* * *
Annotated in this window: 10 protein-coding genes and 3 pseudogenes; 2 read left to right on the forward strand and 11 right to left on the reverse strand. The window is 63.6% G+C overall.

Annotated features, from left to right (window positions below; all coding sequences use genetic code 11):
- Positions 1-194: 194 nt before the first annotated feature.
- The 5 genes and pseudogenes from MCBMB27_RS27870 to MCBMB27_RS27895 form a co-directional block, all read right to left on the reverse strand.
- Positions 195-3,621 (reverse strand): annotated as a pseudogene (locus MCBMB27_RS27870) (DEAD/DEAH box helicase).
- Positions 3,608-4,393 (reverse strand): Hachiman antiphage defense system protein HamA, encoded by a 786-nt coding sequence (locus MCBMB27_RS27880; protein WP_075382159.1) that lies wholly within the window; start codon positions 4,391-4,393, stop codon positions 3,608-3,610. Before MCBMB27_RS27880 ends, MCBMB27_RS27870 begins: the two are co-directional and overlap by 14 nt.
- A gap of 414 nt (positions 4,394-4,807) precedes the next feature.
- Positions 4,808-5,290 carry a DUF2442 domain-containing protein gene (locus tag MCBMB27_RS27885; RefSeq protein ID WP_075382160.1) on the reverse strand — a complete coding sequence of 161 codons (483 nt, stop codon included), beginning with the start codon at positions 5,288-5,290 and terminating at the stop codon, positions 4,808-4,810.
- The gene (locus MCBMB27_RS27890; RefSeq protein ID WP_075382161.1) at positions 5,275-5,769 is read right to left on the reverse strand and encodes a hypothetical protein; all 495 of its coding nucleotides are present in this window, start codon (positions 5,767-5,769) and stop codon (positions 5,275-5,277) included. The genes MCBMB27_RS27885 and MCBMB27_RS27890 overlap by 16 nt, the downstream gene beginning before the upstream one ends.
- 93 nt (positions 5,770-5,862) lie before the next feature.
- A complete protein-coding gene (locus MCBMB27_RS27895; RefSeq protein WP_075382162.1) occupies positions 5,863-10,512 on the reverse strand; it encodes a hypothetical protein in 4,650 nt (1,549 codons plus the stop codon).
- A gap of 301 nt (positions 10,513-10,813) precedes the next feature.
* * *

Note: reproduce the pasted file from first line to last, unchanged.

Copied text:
Annotated in this window: 10 protein-coding genes and 3 pseudogenes; 2 read left to right on the forward strand and 11 right to left on the reverse strand. The window is 63.6% G+C overall.

Annotated features, from left to right (window positions below; all coding sequences use genetic code 11):
- Positions 1-194: 194 nt before the first annotated feature.
- The 5 genes and pseudogenes from MCBMB27_RS27870 to MCBMB27_RS27895 form a co-directional block, all read right to left on the reverse strand.
- Positions 195-3,621 (reverse strand): annotated as a pseudogene (locus MCBMB27_RS27870) (DEAD/DEAH box helicase).
- Positions 3,608-4,393 (reverse strand): Hachiman antiphage defense system protein HamA, encoded by a 786-nt coding sequence (locus MCBMB27_RS27880; protein WP_075382159.1) that lies wholly within the window; start codon positions 4,391-4,393, stop codon positions 3,608-3,610. Before MCBMB27_RS27880 ends, MCBMB27_RS27870 begins: the two are co-directional and overlap by 14 nt.
- A gap of 414 nt (positions 4,394-4,807) precedes the next feature.
- Positions 4,808-5,290 carry a DUF2442 domain-containing protein gene (locus tag MCBMB27_RS27885; RefSeq protein ID WP_075382160.1) on the reverse strand — a complete coding sequence of 161 codons (483 nt, stop codon included), beginning with the start codon at positions 5,288-5,290 and terminating at the stop codon, positions 4,808-4,810.
- The gene (locus MCBMB27_RS27890; RefSeq protein ID WP_075382161.1) at positions 5,275-5,769 is read right to left on the reverse strand and encodes a hypothetical protein; all 495 of its coding nucleotides are present in this window, start codon (positions 5,767-5,769) and stop codon (positions 5,275-5,277) included. The genes MCBMB27_RS27885 and MCBMB27_RS27890 overlap by 16 nt, the downstream gene beginning before the upstream one ends.
- 93 nt (positions 5,770-5,862) lie before the next feature.
- A complete protein-coding gene (locus MCBMB27_RS27895; RefSeq protein WP_075382162.1) occupies positions 5,863-10,512 on the reverse strand; it encodes a hypothetical protein in 4,650 nt (1,549 codons plus the stop codon).
- A gap of 301 nt (positions 10,513-10,813) precedes the next feature.